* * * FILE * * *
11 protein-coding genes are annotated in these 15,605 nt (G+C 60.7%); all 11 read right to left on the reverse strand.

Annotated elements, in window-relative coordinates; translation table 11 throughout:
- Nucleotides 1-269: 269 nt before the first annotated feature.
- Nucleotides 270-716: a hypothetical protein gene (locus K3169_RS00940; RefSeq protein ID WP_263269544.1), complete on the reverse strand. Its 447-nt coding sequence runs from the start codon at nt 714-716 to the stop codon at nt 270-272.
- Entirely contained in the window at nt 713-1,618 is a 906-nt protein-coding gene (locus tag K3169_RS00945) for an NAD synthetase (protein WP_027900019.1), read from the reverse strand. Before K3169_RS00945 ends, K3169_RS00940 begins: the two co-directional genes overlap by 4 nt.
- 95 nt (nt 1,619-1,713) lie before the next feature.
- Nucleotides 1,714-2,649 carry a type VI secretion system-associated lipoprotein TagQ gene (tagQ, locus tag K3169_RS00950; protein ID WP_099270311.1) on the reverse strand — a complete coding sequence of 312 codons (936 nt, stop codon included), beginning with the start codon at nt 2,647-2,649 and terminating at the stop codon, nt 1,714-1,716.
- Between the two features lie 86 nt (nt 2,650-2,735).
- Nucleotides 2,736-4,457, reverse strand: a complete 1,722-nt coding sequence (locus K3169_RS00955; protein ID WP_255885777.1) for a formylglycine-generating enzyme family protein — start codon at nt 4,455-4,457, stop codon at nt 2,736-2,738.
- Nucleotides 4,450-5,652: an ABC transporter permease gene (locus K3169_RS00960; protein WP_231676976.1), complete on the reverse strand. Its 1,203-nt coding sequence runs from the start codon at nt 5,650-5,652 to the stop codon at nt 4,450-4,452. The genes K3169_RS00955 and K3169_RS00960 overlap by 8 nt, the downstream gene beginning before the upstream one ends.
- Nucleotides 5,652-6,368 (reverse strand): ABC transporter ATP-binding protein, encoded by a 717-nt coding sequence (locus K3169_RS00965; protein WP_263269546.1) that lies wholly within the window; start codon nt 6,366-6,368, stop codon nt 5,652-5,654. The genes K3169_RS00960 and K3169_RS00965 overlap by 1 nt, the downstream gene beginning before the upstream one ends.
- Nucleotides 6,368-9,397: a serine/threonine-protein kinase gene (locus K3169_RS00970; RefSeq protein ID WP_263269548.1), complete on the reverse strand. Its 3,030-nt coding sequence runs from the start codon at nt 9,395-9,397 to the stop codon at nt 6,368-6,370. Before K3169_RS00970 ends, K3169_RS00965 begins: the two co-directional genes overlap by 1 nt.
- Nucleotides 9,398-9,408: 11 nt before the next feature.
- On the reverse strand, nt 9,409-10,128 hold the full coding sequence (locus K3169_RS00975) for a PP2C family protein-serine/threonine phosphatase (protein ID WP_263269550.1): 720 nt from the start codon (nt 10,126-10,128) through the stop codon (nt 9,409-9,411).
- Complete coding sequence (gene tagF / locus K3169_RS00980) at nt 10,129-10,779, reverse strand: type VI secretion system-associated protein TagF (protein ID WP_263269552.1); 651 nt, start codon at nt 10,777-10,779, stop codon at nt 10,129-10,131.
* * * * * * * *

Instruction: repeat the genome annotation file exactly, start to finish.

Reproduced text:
11 protein-coding genes are annotated in these 15,605 nt (G+C 60.7%); all 11 read right to left on the reverse strand.

Annotated elements, in window-relative coordinates; translation table 11 throughout:
- Nucleotides 1-269: 269 nt before the first annotated feature.
- Nucleotides 270-716: a hypothetical protein gene (locus K3169_RS00940; RefSeq protein ID WP_263269544.1), complete on the reverse strand. Its 447-nt coding sequence runs from the start codon at nt 714-716 to the stop codon at nt 270-272.
- Entirely contained in the window at nt 713-1,618 is a 906-nt protein-coding gene (locus tag K3169_RS00945) for an NAD synthetase (protein WP_027900019.1), read from the reverse strand. Before K3169_RS00945 ends, K3169_RS00940 begins: the two co-directional genes overlap by 4 nt.
- 95 nt (nt 1,619-1,713) lie before the next feature.
- Nucleotides 1,714-2,649 carry a type VI secretion system-associated lipoprotein TagQ gene (tagQ, locus tag K3169_RS00950; protein ID WP_099270311.1) on the reverse strand — a complete coding sequence of 312 codons (936 nt, stop codon included), beginning with the start codon at nt 2,647-2,649 and terminating at the stop codon, nt 1,714-1,716.
- Between the two features lie 86 nt (nt 2,650-2,735).
- Nucleotides 2,736-4,457, reverse strand: a complete 1,722-nt coding sequence (locus K3169_RS00955; protein ID WP_255885777.1) for a formylglycine-generating enzyme family protein — start codon at nt 4,455-4,457, stop codon at nt 2,736-2,738.
- Nucleotides 4,450-5,652: an ABC transporter permease gene (locus K3169_RS00960; protein WP_231676976.1), complete on the reverse strand. Its 1,203-nt coding sequence runs from the start codon at nt 5,650-5,652 to the stop codon at nt 4,450-4,452. The genes K3169_RS00955 and K3169_RS00960 overlap by 8 nt, the downstream gene beginning before the upstream one ends.
- Nucleotides 5,652-6,368 (reverse strand): ABC transporter ATP-binding protein, encoded by a 717-nt coding sequence (locus K3169_RS00965; protein WP_263269546.1) that lies wholly within the window; start codon nt 6,366-6,368, stop codon nt 5,652-5,654. The genes K3169_RS00960 and K3169_RS00965 overlap by 1 nt, the downstream gene beginning before the upstream one ends.
- Nucleotides 6,368-9,397: a serine/threonine-protein kinase gene (locus K3169_RS00970; RefSeq protein ID WP_263269548.1), complete on the reverse strand. Its 3,030-nt coding sequence runs from the start codon at nt 9,395-9,397 to the stop codon at nt 6,368-6,370. Before K3169_RS00970 ends, K3169_RS00965 begins: the two co-directional genes overlap by 1 nt.
- Nucleotides 9,398-9,408: 11 nt before the next feature.
- On the reverse strand, nt 9,409-10,128 hold the full coding sequence (locus K3169_RS00975) for a PP2C family protein-serine/threonine phosphatase (protein ID WP_263269550.1): 720 nt from the start codon (nt 10,126-10,128) through the stop codon (nt 9,409-9,411).
- Complete coding sequence (gene tagF / locus K3169_RS00980) at nt 10,129-10,779, reverse strand: type VI secretion system-associated protein TagF (protein ID WP_263269552.1); 651 nt, start codon at nt 10,777-10,779, stop codon at nt 10,129-10,131.